May 19, 2007

Conservation as Barbarism

As part of my tech reading I go through Good Morning Silicon Valley regularly. Today, I was jolted by this interview pull:

I personally think that SETI is looking in the wrong direction. If, for example, we’re walking down a country road and we see an anthill, do we go down to the ant and say, “I bring you trinkets, I bring you beads, I bring you knowledge, I bring you medicine, I bring you nuclear technology, take me to your leader”? Or, do we simply step on them? Any civilization capable of reaching the planet Earth would be perhaps a Type III civilization. And the difference between you and the ant is comparable to the distance between you and a Type III civilization. Therefore, for the most part, a Type III civilization would operate with a completely different agenda and message than our civilization.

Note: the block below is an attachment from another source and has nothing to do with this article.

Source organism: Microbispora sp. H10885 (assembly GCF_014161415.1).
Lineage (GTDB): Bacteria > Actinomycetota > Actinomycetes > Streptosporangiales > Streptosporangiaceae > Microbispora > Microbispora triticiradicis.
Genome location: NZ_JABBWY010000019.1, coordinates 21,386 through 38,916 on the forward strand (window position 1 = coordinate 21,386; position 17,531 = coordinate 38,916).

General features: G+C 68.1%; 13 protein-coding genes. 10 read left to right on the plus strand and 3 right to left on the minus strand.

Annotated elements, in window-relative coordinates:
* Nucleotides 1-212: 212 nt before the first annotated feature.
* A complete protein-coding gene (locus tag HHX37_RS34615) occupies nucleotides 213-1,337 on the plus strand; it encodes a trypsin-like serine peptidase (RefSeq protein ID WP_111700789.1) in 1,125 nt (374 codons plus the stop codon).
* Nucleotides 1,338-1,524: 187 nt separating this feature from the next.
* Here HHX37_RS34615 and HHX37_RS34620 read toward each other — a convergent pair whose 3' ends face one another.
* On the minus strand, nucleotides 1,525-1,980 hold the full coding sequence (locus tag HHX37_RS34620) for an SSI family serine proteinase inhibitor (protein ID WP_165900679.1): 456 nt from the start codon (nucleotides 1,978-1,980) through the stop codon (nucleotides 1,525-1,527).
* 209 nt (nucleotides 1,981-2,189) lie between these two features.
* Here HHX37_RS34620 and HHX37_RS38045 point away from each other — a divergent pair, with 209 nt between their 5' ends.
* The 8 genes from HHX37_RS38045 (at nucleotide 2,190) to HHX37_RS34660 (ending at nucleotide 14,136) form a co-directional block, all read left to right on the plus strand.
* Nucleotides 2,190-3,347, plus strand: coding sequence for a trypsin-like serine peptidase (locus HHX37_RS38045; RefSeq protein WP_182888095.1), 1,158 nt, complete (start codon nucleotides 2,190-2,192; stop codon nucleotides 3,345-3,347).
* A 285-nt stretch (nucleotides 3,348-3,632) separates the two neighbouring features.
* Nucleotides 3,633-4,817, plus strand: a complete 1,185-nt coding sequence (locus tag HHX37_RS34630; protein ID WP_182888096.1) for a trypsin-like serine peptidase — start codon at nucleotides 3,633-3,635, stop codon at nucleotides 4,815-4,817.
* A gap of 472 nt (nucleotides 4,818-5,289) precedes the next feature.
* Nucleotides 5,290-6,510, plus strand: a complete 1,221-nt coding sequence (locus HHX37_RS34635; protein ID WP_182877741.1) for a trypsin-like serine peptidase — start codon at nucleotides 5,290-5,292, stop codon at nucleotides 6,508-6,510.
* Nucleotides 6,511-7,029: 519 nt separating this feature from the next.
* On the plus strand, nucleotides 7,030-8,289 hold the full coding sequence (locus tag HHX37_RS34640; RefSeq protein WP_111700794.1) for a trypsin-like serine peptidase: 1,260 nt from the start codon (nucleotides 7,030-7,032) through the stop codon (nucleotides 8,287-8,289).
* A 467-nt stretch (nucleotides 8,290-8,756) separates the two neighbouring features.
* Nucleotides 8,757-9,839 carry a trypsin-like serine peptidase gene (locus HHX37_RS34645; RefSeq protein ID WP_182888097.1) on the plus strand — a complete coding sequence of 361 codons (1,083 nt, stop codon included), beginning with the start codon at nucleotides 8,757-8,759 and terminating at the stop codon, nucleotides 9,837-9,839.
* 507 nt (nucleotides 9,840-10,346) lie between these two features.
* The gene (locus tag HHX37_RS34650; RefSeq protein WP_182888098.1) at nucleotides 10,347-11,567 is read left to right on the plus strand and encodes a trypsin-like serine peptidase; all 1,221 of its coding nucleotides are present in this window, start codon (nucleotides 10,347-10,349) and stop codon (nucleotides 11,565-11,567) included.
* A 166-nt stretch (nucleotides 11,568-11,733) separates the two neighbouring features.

My first question was what is a Type III civilization, which quickly brought me to the Kardashev scale, a common measure of technological advancement where the metric is raw energy use. The more you use, the more civilized you are.

As soon as I got to Carl Sagan's contribution of fractional values (he calculated Earth as a 0.7 type) it struck me that in this framework, energy conservation is a priori defined as a retrograde action. The more energy you save, the less you use and thus the lower you drive your Kardashev scale value, thus conservation is barbarism. I think it's kind of catchy.

Posted by TMLutas at May 19, 2007 10:27 PM